4. Some economic changes can be made quickly, although quickly is relative. Montreal owes its current status as a tech hub to decisions made in the 1990s. Pittsburgh’s transformation can be dated back to the 1980s. Those dates are now three and four decades ago, of course, which helps underscore the point we made above: Building a new economy is generational work. That brings us to this point:

5. Governments matter. We haven’t found any clear evidence that either Democrats or Republicans do a better job of building a new economy, but there’s plenty of evidence that an activist government can. Let’s use a non-American example to make our point: Montreal made the transition from a dying Rust Belt city into a tech hub because the French separatists in charge of the Quebec provincial government in the 1990s enacted a tax credit for video game makers. That helped lure a big employer from France (which also was looking at tech-friendly Boston) and that, in turn, jump-started a technology center there. That’s probably the most dramatic example we’ve found but every city we’ve studied has had some kind of active government involvement in economic development happening at some level. And that brings us to:

6. Universities matter. We can’t stress this enough. In the old economy, jobs moved to where the natural resources were — ports and mines. In the new economy, jobs move to where the talent is. Universities, particularly research universities, really are the industrial parks of the today. Boston has made our list a lot because the New England Patriots have been such a strong team but Boston makes the list of tech capitals a lot because it has so many strong universities. Tampa Bay is a “new” city, economically speaking, but the University of South Florida now is regarded as a major research university. The only rising city we’ve found that doesn’t have a major university at its core is Las Vegas, and it’s an exception for lots of reasons.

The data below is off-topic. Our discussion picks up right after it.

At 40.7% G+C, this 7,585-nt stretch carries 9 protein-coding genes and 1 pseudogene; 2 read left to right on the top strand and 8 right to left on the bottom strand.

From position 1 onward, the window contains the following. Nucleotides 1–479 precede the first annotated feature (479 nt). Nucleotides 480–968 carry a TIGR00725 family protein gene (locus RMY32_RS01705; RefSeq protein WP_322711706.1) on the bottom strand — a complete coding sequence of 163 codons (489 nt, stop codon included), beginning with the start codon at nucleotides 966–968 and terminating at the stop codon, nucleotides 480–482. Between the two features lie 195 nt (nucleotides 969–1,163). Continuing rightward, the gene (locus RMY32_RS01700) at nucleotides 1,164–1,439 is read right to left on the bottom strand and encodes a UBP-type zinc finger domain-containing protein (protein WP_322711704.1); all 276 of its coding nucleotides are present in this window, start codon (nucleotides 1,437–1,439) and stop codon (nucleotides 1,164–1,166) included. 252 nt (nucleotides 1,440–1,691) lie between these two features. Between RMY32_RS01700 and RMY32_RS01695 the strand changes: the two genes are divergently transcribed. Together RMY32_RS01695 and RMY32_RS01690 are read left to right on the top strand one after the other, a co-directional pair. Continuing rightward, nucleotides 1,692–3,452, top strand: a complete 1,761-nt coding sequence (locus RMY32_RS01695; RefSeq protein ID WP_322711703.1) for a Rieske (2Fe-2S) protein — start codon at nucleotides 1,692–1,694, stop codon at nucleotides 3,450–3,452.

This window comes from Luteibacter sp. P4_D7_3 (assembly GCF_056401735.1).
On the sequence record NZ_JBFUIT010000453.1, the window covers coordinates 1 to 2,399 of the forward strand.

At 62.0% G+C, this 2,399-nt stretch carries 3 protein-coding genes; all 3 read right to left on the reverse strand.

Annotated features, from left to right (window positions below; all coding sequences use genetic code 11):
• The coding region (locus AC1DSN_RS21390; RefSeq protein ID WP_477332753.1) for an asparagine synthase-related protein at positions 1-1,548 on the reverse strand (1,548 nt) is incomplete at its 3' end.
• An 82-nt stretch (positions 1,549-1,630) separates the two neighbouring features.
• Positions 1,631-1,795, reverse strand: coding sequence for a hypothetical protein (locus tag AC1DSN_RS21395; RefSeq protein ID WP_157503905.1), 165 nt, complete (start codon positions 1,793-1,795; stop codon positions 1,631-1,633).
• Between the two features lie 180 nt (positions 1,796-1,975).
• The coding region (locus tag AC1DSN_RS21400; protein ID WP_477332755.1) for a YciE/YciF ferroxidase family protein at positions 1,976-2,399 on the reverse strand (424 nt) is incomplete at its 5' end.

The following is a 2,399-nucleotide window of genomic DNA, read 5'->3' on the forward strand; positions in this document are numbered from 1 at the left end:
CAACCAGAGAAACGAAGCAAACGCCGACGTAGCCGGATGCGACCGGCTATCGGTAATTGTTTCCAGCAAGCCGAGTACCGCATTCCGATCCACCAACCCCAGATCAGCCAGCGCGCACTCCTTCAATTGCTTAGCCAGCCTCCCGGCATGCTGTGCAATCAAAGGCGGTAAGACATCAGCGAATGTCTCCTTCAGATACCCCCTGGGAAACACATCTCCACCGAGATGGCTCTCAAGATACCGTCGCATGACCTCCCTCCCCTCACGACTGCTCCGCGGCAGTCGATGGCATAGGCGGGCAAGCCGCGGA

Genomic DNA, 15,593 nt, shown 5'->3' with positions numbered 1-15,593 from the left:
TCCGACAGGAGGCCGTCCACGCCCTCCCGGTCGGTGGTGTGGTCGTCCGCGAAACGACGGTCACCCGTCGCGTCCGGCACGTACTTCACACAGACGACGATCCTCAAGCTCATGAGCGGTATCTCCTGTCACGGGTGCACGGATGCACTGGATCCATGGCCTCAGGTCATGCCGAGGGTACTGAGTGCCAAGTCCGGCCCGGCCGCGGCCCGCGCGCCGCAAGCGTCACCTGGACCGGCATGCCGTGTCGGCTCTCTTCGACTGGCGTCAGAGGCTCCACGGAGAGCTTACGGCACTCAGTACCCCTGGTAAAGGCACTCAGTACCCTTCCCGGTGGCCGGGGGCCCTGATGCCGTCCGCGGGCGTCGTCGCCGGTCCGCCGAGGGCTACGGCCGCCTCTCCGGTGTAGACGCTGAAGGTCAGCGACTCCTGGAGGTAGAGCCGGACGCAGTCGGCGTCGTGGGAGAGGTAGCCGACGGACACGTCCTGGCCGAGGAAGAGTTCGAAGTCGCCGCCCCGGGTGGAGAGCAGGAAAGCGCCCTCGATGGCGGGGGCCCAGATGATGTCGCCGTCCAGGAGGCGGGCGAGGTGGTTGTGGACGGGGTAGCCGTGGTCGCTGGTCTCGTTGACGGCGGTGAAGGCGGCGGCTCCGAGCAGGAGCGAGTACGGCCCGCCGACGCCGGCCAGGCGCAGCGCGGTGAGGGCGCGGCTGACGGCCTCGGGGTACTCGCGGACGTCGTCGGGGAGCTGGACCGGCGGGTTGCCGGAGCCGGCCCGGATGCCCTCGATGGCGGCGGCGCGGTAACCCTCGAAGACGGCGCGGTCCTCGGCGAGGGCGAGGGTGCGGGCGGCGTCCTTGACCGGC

7. We have a geographical disadvantage. Now here’s the catch: All the championship cities are big cities, often the major city in their state or province. When Quebec passed that video game tax credit, that naturally helped Montreal but not necessarily the Gaspe Peninsula. We, though, do not live in big cities, or the major economic engines in Virginia. A state government dominated by the urban crescent in general (and Northern Virginia in particular) is never going to care very much about what happens in Southwest or Southside Virginia. We are pretty much on our own, which takes us back to point number five. That might be the biggest lesson we’ve learned. Remember that when it comes times to vote for your city council or board of supervisors.

— The Roanoke Times

0 Comments

Catch the latest in Opinion

* I understand and agree that registration on or use of this site constitutes agreement to its user agreement and privacy policy.

Related to this story

Most Popular

During emergencies, most Virginians take the services of the State Police for granted. They shouldn’t. Policing is always a tough, dangerous and emotionally draining job. Add long hours, relatively low pay and all the anti-police rhetoric out there, and an already hard job has become even harder. Which is why experienced troopers are leaving the force and fewer and fewer qualified young people are willing to take their places.

The report into the culture at Virginia Military Institute contains many horrific examples. Some cadets casually and openly using a racial slur so offensive we’re reluctant to even abbreviate it. Male cadets sexually assaulting and sometimes raping female cadets. One male administrator who “repeatedly walked into women’s rooms when they had their shades down, which is a sign that they are in the process of changing clothes.” That administrator “appears” to have been “assigned a different position but not terminated.”

Get up-to-the-minute news sent straight to your device.

Topics

Breaking News

News Alert